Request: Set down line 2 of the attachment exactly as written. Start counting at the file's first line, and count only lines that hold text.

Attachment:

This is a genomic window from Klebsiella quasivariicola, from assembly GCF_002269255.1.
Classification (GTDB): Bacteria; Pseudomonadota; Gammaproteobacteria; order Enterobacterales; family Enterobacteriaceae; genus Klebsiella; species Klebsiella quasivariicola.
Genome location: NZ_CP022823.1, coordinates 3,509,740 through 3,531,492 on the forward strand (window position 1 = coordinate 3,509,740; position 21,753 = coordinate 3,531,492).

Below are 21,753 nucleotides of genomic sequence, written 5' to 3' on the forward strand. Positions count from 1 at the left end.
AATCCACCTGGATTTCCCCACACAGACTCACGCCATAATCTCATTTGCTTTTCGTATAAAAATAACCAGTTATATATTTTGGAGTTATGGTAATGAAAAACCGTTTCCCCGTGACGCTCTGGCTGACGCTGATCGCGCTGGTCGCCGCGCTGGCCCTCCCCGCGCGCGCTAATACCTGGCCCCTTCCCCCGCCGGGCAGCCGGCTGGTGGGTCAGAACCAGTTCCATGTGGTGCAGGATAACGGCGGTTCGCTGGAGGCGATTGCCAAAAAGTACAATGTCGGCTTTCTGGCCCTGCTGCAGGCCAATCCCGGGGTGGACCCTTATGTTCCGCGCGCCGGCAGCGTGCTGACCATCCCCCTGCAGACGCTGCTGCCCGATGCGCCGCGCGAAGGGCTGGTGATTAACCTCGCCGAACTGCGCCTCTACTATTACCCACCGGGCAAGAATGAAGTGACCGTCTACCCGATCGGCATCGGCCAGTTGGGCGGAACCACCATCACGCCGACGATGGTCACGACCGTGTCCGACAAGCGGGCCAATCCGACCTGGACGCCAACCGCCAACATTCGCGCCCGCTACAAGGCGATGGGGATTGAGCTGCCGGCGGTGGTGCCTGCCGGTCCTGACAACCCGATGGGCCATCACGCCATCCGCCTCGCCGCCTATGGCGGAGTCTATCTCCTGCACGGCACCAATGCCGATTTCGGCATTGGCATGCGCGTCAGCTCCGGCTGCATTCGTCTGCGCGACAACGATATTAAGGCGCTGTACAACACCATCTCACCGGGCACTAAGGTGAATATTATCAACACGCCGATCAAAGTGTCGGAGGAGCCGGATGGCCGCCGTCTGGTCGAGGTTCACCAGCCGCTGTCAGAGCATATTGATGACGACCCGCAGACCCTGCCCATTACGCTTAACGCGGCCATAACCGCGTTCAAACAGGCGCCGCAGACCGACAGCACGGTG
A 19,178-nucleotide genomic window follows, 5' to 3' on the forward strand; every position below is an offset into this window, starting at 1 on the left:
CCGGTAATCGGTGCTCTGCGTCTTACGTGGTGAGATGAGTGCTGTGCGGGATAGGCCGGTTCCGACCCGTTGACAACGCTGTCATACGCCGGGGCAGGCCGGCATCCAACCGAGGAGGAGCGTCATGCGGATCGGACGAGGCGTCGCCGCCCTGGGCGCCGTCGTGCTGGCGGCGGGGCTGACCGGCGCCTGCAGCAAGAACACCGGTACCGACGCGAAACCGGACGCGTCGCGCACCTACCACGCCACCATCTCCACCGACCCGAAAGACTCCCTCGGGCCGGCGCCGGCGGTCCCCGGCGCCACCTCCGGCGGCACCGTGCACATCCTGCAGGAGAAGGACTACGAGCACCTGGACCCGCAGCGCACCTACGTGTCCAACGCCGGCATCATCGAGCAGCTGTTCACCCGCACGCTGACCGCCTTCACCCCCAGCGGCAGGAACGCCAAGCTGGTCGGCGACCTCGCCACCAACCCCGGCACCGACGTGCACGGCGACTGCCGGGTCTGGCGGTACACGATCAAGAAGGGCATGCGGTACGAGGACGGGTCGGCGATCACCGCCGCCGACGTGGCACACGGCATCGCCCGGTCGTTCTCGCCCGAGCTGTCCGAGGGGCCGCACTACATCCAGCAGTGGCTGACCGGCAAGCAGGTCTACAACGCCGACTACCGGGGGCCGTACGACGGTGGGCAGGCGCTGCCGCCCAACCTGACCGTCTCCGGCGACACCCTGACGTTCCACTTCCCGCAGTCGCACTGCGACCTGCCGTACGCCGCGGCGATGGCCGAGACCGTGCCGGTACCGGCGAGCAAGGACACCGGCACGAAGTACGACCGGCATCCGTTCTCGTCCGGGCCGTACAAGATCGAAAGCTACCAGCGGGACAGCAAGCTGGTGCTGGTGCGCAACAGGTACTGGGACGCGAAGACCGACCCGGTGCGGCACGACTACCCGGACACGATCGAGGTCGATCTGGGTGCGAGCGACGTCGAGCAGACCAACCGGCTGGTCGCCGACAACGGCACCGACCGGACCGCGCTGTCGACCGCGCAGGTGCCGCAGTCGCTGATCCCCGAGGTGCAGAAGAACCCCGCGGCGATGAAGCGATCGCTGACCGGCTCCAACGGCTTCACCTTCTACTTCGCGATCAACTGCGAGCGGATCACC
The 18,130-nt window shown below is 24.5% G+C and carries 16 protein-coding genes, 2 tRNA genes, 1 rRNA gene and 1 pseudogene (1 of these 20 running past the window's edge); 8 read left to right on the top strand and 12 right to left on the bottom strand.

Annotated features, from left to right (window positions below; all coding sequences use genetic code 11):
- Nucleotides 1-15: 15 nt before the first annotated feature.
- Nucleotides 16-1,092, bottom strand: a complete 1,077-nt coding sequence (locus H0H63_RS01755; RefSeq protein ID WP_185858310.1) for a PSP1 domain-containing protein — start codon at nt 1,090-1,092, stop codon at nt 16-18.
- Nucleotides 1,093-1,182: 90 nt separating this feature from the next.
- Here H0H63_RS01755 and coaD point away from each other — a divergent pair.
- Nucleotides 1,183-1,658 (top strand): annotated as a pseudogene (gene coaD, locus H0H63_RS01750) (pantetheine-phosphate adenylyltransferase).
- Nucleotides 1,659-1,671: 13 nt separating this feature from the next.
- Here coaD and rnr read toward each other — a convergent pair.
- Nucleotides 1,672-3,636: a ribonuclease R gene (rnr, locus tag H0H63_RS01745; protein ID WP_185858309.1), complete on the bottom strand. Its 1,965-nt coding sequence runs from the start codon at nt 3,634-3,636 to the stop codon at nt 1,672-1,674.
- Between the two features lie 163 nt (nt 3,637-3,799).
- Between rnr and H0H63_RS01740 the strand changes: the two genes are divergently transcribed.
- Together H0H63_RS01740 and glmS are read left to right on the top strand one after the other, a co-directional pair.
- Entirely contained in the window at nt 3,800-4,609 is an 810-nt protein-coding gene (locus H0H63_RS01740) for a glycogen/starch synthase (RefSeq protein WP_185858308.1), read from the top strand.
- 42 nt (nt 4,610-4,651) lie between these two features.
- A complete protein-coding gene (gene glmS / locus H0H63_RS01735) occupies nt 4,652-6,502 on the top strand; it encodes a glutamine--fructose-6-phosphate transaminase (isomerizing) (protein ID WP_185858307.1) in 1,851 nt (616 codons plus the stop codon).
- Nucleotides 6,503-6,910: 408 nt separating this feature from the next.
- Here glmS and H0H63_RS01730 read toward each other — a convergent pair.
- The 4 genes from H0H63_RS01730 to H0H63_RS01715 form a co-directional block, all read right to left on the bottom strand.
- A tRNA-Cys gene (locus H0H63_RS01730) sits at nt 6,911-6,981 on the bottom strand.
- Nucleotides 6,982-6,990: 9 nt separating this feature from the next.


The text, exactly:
Classification (GTDB): Bacteria; Pseudomonadota; Gammaproteobacteria; order Enterobacterales; family Enterobacteriaceae; genus Klebsiella; species Klebsiella quasivariicola.